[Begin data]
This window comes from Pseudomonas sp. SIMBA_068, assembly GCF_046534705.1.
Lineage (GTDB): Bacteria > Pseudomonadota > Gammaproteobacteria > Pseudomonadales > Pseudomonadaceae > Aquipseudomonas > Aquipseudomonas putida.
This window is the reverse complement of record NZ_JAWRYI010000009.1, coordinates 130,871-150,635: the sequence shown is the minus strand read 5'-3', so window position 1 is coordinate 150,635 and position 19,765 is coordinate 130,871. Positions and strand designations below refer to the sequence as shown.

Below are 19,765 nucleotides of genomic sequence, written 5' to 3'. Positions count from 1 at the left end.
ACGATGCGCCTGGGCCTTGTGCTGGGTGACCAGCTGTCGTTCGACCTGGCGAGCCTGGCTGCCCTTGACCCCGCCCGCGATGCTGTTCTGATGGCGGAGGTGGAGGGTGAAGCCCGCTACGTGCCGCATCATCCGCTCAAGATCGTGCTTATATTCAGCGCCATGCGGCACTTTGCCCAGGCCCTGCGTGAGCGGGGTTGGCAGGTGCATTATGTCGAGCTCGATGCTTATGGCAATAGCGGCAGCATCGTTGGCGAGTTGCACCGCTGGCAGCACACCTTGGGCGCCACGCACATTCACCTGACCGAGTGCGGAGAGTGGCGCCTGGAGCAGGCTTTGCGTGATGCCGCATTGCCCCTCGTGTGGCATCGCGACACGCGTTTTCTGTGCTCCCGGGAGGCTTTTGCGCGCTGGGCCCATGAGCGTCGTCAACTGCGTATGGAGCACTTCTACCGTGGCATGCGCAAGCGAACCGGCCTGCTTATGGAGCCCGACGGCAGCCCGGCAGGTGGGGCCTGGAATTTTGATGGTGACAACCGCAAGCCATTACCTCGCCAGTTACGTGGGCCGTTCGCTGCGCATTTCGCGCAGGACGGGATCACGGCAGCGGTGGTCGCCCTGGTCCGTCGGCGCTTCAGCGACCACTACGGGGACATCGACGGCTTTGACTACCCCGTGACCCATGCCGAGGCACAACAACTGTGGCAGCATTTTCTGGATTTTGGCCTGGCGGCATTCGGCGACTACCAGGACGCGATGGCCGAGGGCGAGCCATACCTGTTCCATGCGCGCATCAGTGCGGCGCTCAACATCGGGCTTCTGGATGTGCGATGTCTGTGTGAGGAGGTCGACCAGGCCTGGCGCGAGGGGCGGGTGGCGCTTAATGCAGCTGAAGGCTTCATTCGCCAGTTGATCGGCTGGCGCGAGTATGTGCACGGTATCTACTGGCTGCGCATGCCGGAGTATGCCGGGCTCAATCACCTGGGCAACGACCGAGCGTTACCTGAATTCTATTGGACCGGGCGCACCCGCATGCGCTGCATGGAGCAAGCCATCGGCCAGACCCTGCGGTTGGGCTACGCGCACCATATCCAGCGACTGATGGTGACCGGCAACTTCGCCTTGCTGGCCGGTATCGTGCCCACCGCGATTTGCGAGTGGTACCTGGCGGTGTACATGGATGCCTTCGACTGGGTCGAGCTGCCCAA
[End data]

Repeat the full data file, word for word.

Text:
This window comes from Pseudomonas sp. SIMBA_068, assembly GCF_046534705.1.
Lineage (GTDB): Bacteria > Pseudomonadota > Gammaproteobacteria > Pseudomonadales > Pseudomonadaceae > Aquipseudomonas > Aquipseudomonas putida.
This window is the reverse complement of record NZ_JAWRYI010000009.1, coordinates 130,871-150,635: the sequence shown is the minus strand read 5'-3', so window position 1 is coordinate 150,635 and position 19,765 is coordinate 130,871. Positions and strand designations below refer to the sequence as shown.

Below are 19,765 nucleotides of genomic sequence, written 5' to 3'. Positions count from 1 at the left end.
ACGATGCGCCTGGGCCTTGTGCTGGGTGACCAGCTGTCGTTCGACCTGGCGAGCCTGGCTGCCCTTGACCCCGCCCGCGATGCTGTTCTGATGGCGGAGGTGGAGGGTGAAGCCCGCTACGTGCCGCATCATCCGCTCAAGATCGTGCTTATATTCAGCGCCATGCGGCACTTTGCCCAGGCCCTGCGTGAGCGGGGTTGGCAGGTGCATTATGTCGAGCTCGATGCTTATGGCAATAGCGGCAGCATCGTTGGCGAGTTGCACCGCTGGCAGCACACCTTGGGCGCCACGCACATTCACCTGACCGAGTGCGGAGAGTGGCGCCTGGAGCAGGCTTTGCGTGATGCCGCATTGCCCCTCGTGTGGCATCGCGACACGCGTTTTCTGTGCTCCCGGGAGGCTTTTGCGCGCTGGGCCCATGAGCGTCGTCAACTGCGTATGGAGCACTTCTACCGTGGCATGCGCAAGCGAACCGGCCTGCTTATGGAGCCCGACGGCAGCCCGGCAGGTGGGGCCTGGAATTTTGATGGTGACAACCGCAAGCCATTACCTCGCCAGTTACGTGGGCCGTTCGCTGCGCATTTCGCGCAGGACGGGATCACGGCAGCGGTGGTCGCCCTGGTCCGTCGGCGCTTCAGCGACCACTACGGGGACATCGACGGCTTTGACTACCCCGTGACCCATGCCGAGGCACAACAACTGTGGCAGCATTTTCTGGATTTTGGCCTGGCGGCATTCGGCGACTACCAGGACGCGATGGCCGAGGGCGAGCCATACCTGTTCCATGCGCGCATCAGTGCGGCGCTCAACATCGGGCTTCTGGATGTGCGATGTCTGTGTGAGGAGGTCGACCAGGCCTGGCGCGAGGGGCGGGTGGCGCTTAATGCAGCTGAAGGCTTCATTCGCCAGTTGATCGGCTGGCGCGAGTATGTGCACGGTATCTACTGGCTGCGCATGCCGGAGTATGCCGGGCTCAATCACCTGGGCAACGACCGAGCGTTACCTGAATTCTATTGGACCGGGCGCACCCGCATGCGCTGCATGGAGCAAGCCATCGGCCAGACCCTGCGGTTGGGCTACGCGCACCATATCCAGCGACTGATGGTGACCGGCAACTTCGCCTTGCTGGCCGGTATCGTGCCCACCGCGATTTGCGAGTGGTACCTGGCGGTGTACATGGATGCCTTCGACTGGGTCGAGCTGCCCAA